• skirting is rarely successful on rough textured mudbrick. Need to fill all those gaps along the top and it looks obvious.
    • skirting is normal on gyprock. But it should fit the scale and ethos of your building. Modern 85mm skirting or elaborate Victorian design may not be appropriate.
    • Sydney blue gum matches with Sydney blue gum. But you have the choice of matching or contrasting.
    Remembering that you must allow for expansion/contraction with your floating floor, this is normally allowed for by taking the floating floor under the skirting - which also hides the edge. Could you cut a slot into the posts and terminate the floating floor inside that slot?

    Cheers

    Graeme
    thanks graeme i'll post a picture or two this w/e.
    i agree that skirting around posts is a bit odd but to create a continuation of the straight skirting along each wall is why i'm thinking this.
    slotting the post is curious idea though.
    cheers
    Michael

  10. #9
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    Have you thought about using a solid block with the post scribed into it, like a capitol except at floor level
    regards inter

  11. #10
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    Looking ahead a bit... are you going to have the same problem with the cornice?

    If so, I'd avoid the whole issue of fitted skirtings altogether and look at making up a partial octagonal or similar box of the same height as the skirting boards instead. Then you could lay boards flat on top, with suitable cutouts to wrap around the pole. (Sorta like an octagonal bench in miniature scale.)

    You could use the same approach with the cornice, giving "matching capitals" at the top and bottom of the posts.

    The advantage of this is that if you make any of the cutouts wrong, it can possibly be used elsewhere and you're running the minimum risk of "wasting" timber.

    Just a thought...
    I may be weird, but I'm saving up to become eccentric.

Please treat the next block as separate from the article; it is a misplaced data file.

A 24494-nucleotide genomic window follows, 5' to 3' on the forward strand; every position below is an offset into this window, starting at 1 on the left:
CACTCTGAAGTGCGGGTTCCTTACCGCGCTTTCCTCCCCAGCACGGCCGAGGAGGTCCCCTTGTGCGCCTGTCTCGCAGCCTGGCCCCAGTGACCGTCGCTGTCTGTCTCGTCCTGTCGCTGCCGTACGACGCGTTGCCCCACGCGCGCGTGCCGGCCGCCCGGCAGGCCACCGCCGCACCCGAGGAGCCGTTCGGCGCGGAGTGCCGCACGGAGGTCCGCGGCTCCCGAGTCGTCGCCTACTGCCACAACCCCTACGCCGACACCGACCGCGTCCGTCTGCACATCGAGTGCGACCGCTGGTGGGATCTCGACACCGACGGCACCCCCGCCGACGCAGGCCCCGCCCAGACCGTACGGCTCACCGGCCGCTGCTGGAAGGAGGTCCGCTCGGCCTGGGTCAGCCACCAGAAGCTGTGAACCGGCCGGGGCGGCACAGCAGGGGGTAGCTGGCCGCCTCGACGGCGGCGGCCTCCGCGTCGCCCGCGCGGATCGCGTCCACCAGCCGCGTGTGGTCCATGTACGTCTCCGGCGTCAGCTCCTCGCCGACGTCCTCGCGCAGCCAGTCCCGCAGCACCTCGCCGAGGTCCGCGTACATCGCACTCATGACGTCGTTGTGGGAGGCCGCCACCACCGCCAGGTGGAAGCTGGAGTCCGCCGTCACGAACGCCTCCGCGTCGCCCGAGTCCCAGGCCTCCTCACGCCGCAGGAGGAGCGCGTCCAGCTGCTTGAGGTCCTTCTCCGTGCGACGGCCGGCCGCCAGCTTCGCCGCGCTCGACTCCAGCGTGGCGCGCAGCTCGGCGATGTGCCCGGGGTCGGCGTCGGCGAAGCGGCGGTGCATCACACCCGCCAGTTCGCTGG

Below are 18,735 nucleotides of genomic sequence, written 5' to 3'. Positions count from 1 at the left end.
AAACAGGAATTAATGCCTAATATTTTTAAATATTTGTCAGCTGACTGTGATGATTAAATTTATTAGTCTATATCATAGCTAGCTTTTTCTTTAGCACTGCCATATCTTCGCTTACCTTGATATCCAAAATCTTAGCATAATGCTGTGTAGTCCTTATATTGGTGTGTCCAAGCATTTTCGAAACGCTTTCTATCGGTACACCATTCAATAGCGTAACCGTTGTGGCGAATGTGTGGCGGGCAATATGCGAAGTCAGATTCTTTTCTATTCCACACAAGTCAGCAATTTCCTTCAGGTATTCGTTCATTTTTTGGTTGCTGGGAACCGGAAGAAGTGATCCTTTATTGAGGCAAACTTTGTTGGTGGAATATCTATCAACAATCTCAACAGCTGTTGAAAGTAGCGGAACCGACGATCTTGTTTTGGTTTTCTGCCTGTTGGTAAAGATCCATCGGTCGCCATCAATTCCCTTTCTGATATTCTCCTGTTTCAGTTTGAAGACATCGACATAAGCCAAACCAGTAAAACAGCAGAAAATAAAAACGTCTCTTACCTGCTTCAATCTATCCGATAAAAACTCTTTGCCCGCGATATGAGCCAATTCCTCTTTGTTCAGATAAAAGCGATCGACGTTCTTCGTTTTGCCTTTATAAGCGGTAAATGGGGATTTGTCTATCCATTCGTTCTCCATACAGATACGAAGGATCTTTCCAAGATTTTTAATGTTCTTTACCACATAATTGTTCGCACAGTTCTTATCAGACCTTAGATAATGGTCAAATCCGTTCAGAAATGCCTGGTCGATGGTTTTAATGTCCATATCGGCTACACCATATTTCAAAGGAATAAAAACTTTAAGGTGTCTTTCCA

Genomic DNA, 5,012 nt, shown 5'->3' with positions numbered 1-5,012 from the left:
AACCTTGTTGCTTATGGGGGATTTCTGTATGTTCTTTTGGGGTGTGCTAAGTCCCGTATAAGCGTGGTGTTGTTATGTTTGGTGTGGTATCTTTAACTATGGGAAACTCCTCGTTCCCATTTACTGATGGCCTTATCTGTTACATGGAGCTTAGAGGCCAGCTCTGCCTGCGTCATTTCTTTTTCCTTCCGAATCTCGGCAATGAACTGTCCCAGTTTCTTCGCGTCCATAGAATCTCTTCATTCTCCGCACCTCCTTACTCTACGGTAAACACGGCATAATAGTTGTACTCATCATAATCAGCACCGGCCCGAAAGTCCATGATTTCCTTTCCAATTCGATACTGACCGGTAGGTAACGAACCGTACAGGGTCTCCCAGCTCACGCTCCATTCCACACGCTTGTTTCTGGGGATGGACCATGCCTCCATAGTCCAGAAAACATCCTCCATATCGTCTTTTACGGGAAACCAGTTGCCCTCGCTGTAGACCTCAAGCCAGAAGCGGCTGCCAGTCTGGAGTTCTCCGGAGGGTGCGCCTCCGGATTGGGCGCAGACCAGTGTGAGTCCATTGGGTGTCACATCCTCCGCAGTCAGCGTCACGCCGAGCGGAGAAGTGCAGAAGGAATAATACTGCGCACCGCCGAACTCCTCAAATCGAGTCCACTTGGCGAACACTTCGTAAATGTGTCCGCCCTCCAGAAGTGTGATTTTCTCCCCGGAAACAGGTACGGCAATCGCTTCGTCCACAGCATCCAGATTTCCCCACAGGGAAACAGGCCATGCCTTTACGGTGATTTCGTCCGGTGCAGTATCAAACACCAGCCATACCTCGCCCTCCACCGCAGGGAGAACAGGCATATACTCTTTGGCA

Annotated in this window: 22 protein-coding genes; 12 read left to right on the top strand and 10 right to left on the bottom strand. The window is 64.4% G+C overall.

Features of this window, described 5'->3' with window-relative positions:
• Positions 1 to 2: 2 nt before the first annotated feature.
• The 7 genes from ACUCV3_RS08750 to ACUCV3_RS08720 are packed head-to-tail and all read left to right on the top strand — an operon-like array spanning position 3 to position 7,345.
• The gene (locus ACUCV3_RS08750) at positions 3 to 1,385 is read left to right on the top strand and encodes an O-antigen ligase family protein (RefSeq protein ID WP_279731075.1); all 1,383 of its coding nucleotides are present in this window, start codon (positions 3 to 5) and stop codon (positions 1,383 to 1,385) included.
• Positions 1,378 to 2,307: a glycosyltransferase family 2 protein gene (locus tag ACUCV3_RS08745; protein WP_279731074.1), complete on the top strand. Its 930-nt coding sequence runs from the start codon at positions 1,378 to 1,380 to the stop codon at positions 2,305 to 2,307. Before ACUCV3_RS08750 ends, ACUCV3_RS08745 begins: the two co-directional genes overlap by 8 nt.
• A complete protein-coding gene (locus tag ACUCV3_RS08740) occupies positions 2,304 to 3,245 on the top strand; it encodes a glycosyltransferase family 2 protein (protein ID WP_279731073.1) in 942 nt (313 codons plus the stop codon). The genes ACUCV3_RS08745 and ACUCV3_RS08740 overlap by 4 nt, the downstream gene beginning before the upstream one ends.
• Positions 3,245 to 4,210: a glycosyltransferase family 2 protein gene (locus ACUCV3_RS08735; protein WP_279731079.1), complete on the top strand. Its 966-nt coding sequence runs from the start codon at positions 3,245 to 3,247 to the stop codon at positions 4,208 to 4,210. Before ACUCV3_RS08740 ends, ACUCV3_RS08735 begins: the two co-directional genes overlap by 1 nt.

- Andy Mc (AKA "Ghost who posts." )

  12. #11
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    [quote=WVB;908910]
    i agree that skirting around posts is a bit odd ................
    slotting the post is curious idea though. /quote]


    Sorry WVB - I think this is funny. No intent to be rude Mate.

    soth

  13. #12
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    I like the idea of slotting the post. In fact I reckon that a biscuit jointer on a suitable spacer would be the ideal tool to create the top of the slot neatly, then a sharp chisel to clean up what is left at the bottom. I'd think you'd make it about 15mm deep so you can hide the edge and still have room for an expansion gap.

    Cheers
    Michael

  14. #13
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    I think slotting would be the easiest way out on this one. The idea of a collar/capital also has merit but will be harder to do. I guess if the pole is near enough round then the collars can be done on a lathe cut in half and fitted around the pole. A little bit of gap would not look too out of place between collar and pole or could be filled with a contrasting coloured filler.

  15. #14
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    Slotting in could give the cleanest finish.

    But there'd be a fair bit of hand chiselling, as Michael mentioned that some parts would need to go up to 270 around the posts. That means there are 45 corner angles that a machine just won't be able to get into.

    Now, if the walls weren't in the way...
    I may be weird, but I'm saving up to become eccentric.

    - Andy Mc (AKA "Ghost who posts." )

  16. #15
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    some good thoughts people, ta
    cornices have been omitted as they make the ceiling too complicated within the boxed beams and frankly i dont really like cornices anyway. all i have done is polyurethane seal around the small gap between the post and the gyprock on the ceiling which will allow small movement. afterall the house is pole frame and there is movement!!
    i'm not sure sealant around the post base/floor joint will work because i'm bound by leaving a larger expansion gap.

    i have some pics to show you what i'm dealing with.
    i figure something out though if i stick with the old kiss principle.
    cheers
    michael